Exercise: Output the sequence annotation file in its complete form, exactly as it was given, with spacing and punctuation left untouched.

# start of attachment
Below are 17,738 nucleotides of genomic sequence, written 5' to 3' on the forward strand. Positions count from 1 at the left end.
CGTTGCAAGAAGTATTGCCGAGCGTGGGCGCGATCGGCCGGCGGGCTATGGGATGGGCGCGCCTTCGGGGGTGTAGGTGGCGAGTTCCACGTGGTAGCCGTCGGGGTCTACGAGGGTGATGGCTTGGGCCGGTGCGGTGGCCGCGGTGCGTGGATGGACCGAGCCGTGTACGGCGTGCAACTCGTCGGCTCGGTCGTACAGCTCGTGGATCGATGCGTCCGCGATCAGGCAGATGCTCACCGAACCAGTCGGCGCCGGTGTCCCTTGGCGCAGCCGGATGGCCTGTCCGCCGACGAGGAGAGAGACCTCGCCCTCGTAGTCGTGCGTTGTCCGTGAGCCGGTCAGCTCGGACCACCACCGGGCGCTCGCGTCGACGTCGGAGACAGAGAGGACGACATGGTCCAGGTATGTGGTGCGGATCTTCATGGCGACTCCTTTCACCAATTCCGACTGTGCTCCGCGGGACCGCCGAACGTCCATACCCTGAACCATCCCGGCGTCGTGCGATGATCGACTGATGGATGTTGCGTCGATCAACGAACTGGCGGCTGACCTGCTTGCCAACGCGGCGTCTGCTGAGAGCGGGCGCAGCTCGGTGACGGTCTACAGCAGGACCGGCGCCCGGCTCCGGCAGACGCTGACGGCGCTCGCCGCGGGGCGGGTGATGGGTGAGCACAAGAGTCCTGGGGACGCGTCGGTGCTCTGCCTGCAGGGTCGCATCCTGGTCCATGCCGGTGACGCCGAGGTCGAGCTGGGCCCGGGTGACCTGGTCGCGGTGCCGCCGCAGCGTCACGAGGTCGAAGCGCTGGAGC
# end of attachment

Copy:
Below are 17,738 nucleotides of genomic sequence, written 5' to 3' on the forward strand. Positions count from 1 at the left end.
CGTTGCAAGAAGTATTGCCGAGCGTGGGCGCGATCGGCCGGCGGGCTATGGGATGGGCGCGCCTTCGGGGGTGTAGGTGGCGAGTTCCACGTGGTAGCCGTCGGGGTCTACGAGGGTGATGGCTTGGGCCGGTGCGGTGGCCGCGGTGCGTGGATGGACCGAGCCGTGTACGGCGTGCAACTCGTCGGCTCGGTCGTACAGCTCGTGGATCGATGCGTCCGCGATCAGGCAGATGCTCACCGAACCAGTCGGCGCCGGTGTCCCTTGGCGCAGCCGGATGGCCTGTCCGCCGACGAGGAGAGAGACCTCGCCCTCGTAGTCGTGCGTTGTCCGTGAGCCGGTCAGCTCGGACCACCACCGGGCGCTCGCGTCGACGTCGGAGACAGAGAGGACGACATGGTCCAGGTATGTGGTGCGGATCTTCATGGCGACTCCTTTCACCAATTCCGACTGTGCTCCGCGGGACCGCCGAACGTCCATACCCTGAACCATCCCGGCGTCGTGCGATGATCGACTGATGGATGTTGCGTCGATCAACGAACTGGCGGCTGACCTGCTTGCCAACGCGGCGTCTGCTGAGAGCGGGCGCAGCTCGGTGACGGTCTACAGCAGGACCGGCGCCCGGCTCCGGCAGACGCTGACGGCGCTCGCCGCGGGGCGGGTGATGGGTGAGCACAAGAGTCCTGGGGACGCGTCGGTGCTCTGCCTGCAGGGTCGCATCCTGGTCCATGCCGGTGACGCCGAGGTCGAGCTGGGCCCGGGTGACCTGGTCGCGGTGCCGCCGCAGCGTCACGAGGTCGAAGCGCTGGAGC